Six Arrested in Connection with Phishing Scheme (August 4, 2010)

Six people have been arrested in the UK and Ireland in connection with a phishing scam in which at least 20,000 financial accounts were compromised and more than GBP 358,000 (US $569,000) was stolen. The unnamed suspects were arrested in suspicion of conspiracy to commit online banking fraud and violations of the Computer Misuse Act.



The Editorial Board of SANS NewsBites

Eugene Schultz, Ph.D., CISM, CISSP is CTO of Emagined Security and the author/co-author of books on Unix security, Internet security, Windows NT/2000 security, incident response, and intrusion detection and prevention. He was also the co-founder and original project manager of the Department of Energy's Computer Incident Advisory Capability (CIAC)

John Pescatore is Vice President at Gartner Inc.; he has worked in computer and network security since 1978.

Stephen Northcutt founded the GIAC certification and currently serves as President of the SANS Technology Institute, a post graduate level IT Security College,

Prof. Howard A. Schmidt is the Cyber Coordinator for the President of the United States

Dr. Johannes Ullrich is Chief Technology Officer of the Internet Storm Center and Dean of the Faculty of the graduate school at the SANS Technology Institute.

Ed Skoudis is co-founder of Inguardians, a security research and consulting firm, and author and lead instructor of the SANS Hacker Exploits and Incident Handling course.

Rob Lee is the curriculum lead instructor for the SANS Institute's computer forensic courses ( and a Director at the incident response company Mandiant.

Rohit Dhamankar is the Director of Security Research at TippingPoint, where he leads the Digital Vaccine and ThreatLinQ groups. His group develops protection filters to address vulnerabilities, viruses, worms, Trojans, P2P, spyware, and other applications for use in TippingPoint's Intrusion Prevention Systems.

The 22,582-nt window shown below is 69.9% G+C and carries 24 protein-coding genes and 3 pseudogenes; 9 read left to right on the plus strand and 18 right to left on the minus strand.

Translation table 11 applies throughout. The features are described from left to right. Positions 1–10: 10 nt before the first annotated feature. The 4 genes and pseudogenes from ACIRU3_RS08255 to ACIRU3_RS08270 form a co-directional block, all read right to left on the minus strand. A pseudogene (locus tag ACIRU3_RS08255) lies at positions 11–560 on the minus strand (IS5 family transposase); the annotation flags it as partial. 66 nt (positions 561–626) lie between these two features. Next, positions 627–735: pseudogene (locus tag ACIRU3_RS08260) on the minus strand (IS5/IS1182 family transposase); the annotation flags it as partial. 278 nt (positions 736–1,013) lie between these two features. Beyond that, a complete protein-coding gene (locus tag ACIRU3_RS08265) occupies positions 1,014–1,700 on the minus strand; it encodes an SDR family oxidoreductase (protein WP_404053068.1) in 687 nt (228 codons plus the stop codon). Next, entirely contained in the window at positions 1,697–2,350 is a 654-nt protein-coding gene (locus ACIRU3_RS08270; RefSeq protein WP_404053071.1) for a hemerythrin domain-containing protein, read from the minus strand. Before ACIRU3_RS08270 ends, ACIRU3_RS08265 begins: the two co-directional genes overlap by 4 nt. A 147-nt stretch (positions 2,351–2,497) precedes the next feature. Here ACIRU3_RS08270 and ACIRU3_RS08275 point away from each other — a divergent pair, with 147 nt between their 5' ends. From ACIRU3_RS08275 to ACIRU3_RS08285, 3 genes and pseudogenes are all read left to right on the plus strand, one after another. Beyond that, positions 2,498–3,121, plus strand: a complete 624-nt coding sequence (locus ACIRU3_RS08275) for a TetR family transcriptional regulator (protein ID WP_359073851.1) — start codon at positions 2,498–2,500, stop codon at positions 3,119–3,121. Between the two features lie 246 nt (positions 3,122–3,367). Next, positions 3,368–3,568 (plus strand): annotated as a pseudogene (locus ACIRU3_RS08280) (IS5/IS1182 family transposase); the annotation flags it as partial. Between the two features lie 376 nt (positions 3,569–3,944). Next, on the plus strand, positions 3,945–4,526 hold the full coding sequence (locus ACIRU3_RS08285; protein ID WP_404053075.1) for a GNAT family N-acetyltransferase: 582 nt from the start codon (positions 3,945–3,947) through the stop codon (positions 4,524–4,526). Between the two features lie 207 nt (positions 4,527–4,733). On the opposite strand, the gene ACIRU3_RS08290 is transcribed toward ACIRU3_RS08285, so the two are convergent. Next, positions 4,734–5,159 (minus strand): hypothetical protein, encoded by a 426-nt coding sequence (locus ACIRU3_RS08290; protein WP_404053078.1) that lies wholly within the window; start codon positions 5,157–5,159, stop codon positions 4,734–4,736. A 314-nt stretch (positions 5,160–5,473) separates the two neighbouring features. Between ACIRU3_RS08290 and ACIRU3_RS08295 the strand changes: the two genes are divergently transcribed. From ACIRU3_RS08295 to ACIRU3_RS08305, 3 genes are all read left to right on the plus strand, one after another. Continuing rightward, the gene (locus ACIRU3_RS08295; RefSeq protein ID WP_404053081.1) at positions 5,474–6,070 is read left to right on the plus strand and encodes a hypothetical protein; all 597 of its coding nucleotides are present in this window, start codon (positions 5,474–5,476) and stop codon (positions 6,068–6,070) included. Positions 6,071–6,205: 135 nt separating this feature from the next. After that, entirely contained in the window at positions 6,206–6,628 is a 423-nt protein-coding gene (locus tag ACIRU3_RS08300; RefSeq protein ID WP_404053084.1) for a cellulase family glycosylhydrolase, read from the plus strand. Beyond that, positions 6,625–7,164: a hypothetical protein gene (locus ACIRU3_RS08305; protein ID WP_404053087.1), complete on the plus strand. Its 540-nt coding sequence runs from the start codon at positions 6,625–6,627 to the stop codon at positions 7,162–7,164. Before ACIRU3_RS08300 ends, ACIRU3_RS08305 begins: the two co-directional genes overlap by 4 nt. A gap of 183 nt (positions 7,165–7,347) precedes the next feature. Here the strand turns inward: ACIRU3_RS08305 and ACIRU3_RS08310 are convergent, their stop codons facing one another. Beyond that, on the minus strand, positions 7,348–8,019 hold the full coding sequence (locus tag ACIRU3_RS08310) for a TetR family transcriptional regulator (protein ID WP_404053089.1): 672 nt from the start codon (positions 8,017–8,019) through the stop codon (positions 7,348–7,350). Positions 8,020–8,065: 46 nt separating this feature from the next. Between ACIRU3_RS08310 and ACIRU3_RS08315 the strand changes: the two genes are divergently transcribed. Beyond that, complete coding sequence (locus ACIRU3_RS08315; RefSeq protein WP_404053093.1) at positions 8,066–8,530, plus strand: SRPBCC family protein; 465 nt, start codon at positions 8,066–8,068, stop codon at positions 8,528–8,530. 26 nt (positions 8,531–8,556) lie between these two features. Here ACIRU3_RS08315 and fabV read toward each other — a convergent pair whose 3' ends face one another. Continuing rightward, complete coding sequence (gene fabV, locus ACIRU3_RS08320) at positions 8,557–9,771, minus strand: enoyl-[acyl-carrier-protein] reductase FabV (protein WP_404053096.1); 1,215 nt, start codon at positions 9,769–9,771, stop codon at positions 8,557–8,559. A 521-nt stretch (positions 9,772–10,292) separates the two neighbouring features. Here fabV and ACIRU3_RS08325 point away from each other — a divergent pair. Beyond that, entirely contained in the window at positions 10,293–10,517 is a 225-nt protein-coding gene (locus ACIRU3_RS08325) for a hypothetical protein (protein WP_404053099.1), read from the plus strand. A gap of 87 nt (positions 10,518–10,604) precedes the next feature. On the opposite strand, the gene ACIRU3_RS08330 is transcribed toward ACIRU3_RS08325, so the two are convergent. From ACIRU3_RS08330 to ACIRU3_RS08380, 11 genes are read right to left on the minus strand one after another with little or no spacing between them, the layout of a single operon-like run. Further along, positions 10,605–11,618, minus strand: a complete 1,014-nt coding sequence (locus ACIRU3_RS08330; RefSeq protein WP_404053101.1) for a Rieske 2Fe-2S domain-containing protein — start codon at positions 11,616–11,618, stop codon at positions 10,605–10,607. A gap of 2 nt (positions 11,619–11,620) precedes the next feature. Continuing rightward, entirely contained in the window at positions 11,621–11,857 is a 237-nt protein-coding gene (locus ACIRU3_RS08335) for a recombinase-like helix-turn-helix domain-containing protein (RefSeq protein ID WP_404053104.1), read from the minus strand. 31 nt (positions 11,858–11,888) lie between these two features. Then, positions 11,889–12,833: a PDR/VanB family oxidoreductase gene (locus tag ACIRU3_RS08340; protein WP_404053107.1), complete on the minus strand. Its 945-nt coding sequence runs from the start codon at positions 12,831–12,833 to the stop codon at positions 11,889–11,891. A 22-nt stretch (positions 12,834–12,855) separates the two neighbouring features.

Tom Liston is a Senior Security Consultant and Malware Analyst for Inguardians, a handler for the SANS Institute's Internet Storm Center, and co-author of the book Counter Hack Reloaded.

Dr. Eric Cole is an instructor, author and fellow with The SANS Institute. He has written five books, including Insider Threat and he is a senior Lockheed Martin Fellow.

Ron Dick directed the National Infrastructure Protection Center (NIPC) at the FBI and is the incoming President of the InfraGard National Members Alliance - with 22,000 members.

Mason Brown is one of a very small number of people in the information security field who have held a top management position in a Fortune 50 company (Alcoa). He is leading SANS' global initiative to improve application security.

David Hoelzer is the director of research & principal examiner for Enclave Forensics and a senior fellow with the SANS Technology Institute.

Mark Weatherford, CISSP, CISM, is Chief Information Security Officer of the State of California.

Alan Paller is director of research at the SANS Institute.

Marcus J. Ranum built the first firewall for the White House and is widely recognized as a security products designer and industry innovator.

Clint Kreitner is the founding President and CEO of The Center for Internet Security.

Brian Honan is an independent security consultant based in Dublin, Ireland.

David Turley is SANS infrastructure manager and serves as production manager and final editor on SANS NewsBites.